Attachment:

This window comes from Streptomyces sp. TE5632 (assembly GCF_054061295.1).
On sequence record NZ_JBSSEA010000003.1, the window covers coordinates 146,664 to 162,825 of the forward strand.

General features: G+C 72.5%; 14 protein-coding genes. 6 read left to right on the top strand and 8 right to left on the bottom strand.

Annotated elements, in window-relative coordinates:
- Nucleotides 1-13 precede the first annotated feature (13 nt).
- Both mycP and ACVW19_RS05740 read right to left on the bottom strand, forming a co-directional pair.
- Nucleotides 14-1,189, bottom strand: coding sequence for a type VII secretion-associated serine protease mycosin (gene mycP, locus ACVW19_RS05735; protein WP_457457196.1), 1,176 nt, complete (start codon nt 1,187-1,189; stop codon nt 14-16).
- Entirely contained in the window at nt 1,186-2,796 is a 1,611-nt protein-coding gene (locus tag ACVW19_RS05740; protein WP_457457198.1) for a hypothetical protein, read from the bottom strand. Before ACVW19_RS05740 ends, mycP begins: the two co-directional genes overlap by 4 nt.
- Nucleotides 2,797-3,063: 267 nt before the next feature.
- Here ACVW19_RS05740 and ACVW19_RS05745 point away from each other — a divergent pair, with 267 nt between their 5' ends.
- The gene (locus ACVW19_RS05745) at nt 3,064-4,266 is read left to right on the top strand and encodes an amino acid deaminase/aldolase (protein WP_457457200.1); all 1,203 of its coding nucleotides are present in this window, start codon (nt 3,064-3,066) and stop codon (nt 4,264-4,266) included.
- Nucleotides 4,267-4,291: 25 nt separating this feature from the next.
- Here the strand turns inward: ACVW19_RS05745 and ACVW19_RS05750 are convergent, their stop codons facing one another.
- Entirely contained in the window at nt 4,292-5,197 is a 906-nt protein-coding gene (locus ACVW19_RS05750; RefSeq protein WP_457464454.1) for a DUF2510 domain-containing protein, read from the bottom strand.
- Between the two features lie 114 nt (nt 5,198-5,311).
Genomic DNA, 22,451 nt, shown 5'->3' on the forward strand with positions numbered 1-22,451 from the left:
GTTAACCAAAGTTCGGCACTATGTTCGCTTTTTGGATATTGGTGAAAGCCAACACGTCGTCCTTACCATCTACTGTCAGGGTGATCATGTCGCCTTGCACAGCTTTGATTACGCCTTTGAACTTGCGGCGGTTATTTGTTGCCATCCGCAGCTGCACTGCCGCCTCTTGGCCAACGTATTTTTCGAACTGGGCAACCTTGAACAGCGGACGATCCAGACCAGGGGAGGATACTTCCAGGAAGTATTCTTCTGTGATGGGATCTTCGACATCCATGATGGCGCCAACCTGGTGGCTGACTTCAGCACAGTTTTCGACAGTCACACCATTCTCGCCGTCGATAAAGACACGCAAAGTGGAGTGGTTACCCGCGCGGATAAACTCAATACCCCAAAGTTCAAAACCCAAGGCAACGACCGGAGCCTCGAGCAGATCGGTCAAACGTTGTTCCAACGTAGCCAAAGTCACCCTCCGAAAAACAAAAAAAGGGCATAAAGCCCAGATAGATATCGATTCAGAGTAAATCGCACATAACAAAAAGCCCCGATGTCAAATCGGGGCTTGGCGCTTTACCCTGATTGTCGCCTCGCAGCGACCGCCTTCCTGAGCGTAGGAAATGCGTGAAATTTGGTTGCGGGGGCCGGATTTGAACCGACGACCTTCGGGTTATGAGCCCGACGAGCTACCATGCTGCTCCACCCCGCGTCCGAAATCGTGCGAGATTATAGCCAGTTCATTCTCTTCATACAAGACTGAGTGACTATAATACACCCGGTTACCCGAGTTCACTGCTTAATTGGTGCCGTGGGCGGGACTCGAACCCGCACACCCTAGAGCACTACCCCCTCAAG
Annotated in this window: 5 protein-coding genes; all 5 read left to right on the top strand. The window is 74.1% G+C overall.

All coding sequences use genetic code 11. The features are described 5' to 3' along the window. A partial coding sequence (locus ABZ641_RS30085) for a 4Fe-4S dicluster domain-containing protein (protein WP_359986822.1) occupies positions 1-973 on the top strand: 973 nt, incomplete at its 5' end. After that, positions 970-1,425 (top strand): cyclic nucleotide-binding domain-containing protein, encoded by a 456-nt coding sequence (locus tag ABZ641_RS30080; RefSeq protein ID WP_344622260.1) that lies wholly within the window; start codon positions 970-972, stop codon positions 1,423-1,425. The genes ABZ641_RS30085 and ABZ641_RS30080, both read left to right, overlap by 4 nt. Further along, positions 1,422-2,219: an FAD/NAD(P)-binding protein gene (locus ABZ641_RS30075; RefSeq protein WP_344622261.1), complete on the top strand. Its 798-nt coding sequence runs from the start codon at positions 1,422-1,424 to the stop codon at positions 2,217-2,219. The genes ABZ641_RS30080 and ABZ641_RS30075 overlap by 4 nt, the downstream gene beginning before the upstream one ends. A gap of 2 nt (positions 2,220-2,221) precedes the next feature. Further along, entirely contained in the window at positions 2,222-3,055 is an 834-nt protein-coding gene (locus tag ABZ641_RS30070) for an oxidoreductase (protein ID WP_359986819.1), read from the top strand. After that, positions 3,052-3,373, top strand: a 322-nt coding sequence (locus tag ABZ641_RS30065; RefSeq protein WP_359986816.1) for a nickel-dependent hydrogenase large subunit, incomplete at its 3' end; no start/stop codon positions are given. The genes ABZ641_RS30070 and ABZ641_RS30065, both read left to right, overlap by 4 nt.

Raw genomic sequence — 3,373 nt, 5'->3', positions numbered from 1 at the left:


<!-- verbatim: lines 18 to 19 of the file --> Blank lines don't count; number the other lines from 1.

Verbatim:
Annotated in this window: 5 protein-coding genes; all 5 read left to right on the top strand. The window is 74.1% G+C overall.

All coding sequences use genetic code 11. The features are described 5' to 3' along the window. A partial coding sequence (locus ABZ641_RS30085) for a 4Fe-4S dicluster domain-containing protein (protein WP_359986822.1) occupies positions 1-973 on the top strand: 973 nt, incomplete at its 5' end. After that, positions 970-1,425 (top strand): cyclic nucleotide-binding domain-containing protein, encoded by a 456-nt coding sequence (locus tag ABZ641_RS30080; RefSeq protein ID WP_344622260.1) that lies wholly within the window; start codon positions 970-972, stop codon positions 1,423-1,425. The genes ABZ641_RS30085 and ABZ641_RS30080, both read left to right, overlap by 4 nt. Further along, positions 1,422-2,219: an FAD/NAD(P)-binding protein gene (locus ABZ641_RS30075; RefSeq protein WP_344622261.1), complete on the top strand. Its 798-nt coding sequence runs from the start codon at positions 1,422-1,424 to the stop codon at positions 2,217-2,219. The genes ABZ641_RS30080 and ABZ641_RS30075 overlap by 4 nt, the downstream gene beginning before the upstream one ends. A gap of 2 nt (positions 2,220-2,221) precedes the next feature. Further along, entirely contained in the window at positions 2,222-3,055 is an 834-nt protein-coding gene (locus tag ABZ641_RS30070) for an oxidoreductase (protein ID WP_359986819.1), read from the top strand. After that, positions 3,052-3,373, top strand: a 322-nt coding sequence (locus tag ABZ641_RS30065; RefSeq protein WP_359986816.1) for a nickel-dependent hydrogenase large subunit, incomplete at its 3' end; no start/stop codon positions are given. The genes ABZ641_RS30070 and ABZ641_RS30065, both read left to right, overlap by 4 nt.